One of the most remarkable exhibitions currently in Atlanta (at the Robert C. Williams Museum of Papermaking through August 5) is in danger of being overlooked by too many who would find it a must-see, perhaps because of its less familiar venue, less recognized artistic medium and overly cute title.
If Glenn Ligon, Do Ho Suh, Ursula von Rydingsvard, Melvin Edwards, William Kentridge, Richard Tuttle and a dozen or so other artists of similar ilk were all featured in a single show elsewhere in the city, you would have heard considerable conversation about it. But despite early media attention, this easily accessible yet evasive exhibition at Georgia Tech (open only on weekdays, unfortunately) seems to have eluded some viewers’ notice.
Pure Pulp: Contemporary Artists Working in Paper at Dieu Donné may have suffered from several unrelated difficulties: a prejudice against handmade paper in general, the nature of the exhibition as documentation of recent work from a residency program (this in spite of Dieu Donné’s longstanding position as a respected New York arts organization), and the inherent difficulty of writing comprehensively about how internationally famous artists have explored the incorporation of the medium into their own artistic practices. A proper evaluation of the exhibition demands an investment of time that is simply not available to most working critics in Atlanta.
Of the many approaches these artists have taken, William Kentridge’s has probably addressed the long history of papermaking most directly. Sheets of Evidence is an 18-page artist’s book that seems completely blank until held to the light (the unbound pages are displayed in a lightbox) where Kentridge’s typically startling drawings appear as watermarks. The links to social class associated with fine-quality watermarked paper completely subvert the outdoor-art-fair echoes that the words “handmade paper” too often evoke in the general public. Glenn Ligon’s faultlessly reproduced copies of his grade school end-of-year reports in a portfolio also analyzes the relationship of paper and social evaluation, but in as different a manner as could be imagined.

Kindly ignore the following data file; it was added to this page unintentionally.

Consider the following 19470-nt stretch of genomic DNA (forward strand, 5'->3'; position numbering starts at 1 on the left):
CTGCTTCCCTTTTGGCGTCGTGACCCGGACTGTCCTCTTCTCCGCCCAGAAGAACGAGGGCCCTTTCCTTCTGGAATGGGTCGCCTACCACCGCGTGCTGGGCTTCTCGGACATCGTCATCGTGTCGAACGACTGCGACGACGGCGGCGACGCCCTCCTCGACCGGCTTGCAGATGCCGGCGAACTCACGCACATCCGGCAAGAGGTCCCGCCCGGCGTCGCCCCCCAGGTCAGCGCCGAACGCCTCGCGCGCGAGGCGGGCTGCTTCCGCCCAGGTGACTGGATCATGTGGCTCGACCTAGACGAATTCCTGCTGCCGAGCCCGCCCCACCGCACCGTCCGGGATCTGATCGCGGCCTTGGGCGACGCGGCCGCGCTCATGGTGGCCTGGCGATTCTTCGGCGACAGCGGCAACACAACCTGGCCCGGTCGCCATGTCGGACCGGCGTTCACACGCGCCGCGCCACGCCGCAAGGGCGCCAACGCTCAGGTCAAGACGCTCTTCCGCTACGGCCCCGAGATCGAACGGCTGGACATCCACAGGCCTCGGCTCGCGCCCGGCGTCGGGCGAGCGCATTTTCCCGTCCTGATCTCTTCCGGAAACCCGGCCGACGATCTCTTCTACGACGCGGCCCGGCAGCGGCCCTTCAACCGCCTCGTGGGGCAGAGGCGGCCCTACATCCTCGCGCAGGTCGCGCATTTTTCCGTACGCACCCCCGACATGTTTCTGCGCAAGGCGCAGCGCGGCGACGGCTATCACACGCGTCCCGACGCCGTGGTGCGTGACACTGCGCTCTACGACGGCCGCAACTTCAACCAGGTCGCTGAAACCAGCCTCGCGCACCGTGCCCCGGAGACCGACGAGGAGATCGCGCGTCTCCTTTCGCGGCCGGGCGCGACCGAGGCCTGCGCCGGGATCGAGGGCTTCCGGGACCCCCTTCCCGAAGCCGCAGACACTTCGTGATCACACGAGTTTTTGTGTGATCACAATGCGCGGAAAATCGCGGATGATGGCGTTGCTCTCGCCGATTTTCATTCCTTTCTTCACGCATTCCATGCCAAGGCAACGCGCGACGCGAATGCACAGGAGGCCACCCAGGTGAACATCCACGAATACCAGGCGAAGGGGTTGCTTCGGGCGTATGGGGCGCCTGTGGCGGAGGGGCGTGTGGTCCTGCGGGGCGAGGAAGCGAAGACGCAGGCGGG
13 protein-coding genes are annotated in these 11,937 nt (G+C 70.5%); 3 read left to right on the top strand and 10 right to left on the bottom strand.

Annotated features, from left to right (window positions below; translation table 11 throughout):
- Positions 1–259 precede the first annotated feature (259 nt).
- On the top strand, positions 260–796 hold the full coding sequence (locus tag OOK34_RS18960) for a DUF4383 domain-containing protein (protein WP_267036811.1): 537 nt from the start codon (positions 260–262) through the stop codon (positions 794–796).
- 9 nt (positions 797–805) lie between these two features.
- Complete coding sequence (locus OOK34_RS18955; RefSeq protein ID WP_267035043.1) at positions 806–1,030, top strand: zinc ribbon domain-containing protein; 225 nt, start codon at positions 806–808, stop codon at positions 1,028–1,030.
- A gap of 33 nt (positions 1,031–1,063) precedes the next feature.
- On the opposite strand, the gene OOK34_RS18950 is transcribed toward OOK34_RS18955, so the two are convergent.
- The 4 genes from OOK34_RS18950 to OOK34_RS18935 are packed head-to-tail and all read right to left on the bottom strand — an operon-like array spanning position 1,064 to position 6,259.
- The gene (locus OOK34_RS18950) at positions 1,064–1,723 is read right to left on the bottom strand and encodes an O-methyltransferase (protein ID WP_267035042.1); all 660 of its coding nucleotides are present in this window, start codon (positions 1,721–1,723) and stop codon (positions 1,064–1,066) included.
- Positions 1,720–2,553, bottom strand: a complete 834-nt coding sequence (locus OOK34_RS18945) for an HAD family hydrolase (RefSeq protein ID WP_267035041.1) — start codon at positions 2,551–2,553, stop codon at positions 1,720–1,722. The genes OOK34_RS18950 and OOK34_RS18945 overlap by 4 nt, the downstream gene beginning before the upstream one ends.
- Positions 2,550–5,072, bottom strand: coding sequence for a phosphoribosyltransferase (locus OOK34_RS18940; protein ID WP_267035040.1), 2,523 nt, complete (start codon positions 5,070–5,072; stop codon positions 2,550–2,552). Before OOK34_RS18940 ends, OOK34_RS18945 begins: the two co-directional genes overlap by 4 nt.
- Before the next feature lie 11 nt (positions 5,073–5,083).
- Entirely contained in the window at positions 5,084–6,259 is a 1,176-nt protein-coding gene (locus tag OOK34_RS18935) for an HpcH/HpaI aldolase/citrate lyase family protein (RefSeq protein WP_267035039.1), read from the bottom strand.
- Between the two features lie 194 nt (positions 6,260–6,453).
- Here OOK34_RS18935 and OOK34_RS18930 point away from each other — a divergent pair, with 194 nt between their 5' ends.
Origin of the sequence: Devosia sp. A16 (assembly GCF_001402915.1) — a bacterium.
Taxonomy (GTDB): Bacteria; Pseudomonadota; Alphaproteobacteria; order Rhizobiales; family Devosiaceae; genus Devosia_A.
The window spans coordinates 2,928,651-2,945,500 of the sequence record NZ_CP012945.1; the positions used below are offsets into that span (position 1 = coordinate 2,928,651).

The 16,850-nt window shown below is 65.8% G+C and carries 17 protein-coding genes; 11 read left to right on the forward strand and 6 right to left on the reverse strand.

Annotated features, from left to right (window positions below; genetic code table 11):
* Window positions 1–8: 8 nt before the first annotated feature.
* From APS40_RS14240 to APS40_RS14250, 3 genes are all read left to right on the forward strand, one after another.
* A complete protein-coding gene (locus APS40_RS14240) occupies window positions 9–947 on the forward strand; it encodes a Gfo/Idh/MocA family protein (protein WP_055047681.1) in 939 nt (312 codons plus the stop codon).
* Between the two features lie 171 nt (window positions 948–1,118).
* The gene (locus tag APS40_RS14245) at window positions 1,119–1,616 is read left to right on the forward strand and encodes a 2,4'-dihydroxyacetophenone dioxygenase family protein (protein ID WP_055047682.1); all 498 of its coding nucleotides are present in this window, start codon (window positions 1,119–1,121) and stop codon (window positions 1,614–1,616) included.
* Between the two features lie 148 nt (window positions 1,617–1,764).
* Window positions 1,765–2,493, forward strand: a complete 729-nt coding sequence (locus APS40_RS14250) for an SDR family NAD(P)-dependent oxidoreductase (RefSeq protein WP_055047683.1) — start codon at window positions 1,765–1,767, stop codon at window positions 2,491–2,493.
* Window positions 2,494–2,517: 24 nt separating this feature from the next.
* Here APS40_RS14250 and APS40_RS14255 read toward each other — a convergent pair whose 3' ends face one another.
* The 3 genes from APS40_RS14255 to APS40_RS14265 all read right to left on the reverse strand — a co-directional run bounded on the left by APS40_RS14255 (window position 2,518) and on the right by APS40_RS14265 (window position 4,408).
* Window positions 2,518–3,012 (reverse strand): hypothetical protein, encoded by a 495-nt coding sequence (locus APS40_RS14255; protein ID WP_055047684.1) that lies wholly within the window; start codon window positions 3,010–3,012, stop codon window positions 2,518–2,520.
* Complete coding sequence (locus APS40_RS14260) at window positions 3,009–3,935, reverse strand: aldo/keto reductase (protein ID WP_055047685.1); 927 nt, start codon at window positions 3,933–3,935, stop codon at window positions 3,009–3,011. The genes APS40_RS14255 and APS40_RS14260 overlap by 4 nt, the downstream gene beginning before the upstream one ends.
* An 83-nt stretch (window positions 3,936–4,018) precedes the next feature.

More than one artist combined the medium with thread, wire, and found materials to create artworks that range from immense wall pieces to small sculptural objects. Ursula von Rydingsvard’s stunning three-and-a-half-foot tall drawing incorporating pigment, thread, fabric and paper is in sharp competition for viewer attention with the dazzling visual impact of E. V. Day’s 60-by-40-inch sheet of paper in which the sharply defined geometric imagery has been embossed using fishnet-bodysuit fabric.
One could go on, and should. The versatility on display here deserves a level of analysis that would include reflection on how traditional techniques of handmade paper as an art medium appear in this exhibition alongside objects only made possible by the advent of the latest technologies for digital reproduction. But it is better, at this point, to make an audience aware of the existence of this remarkable body of work before it leaves Atlanta so shortly.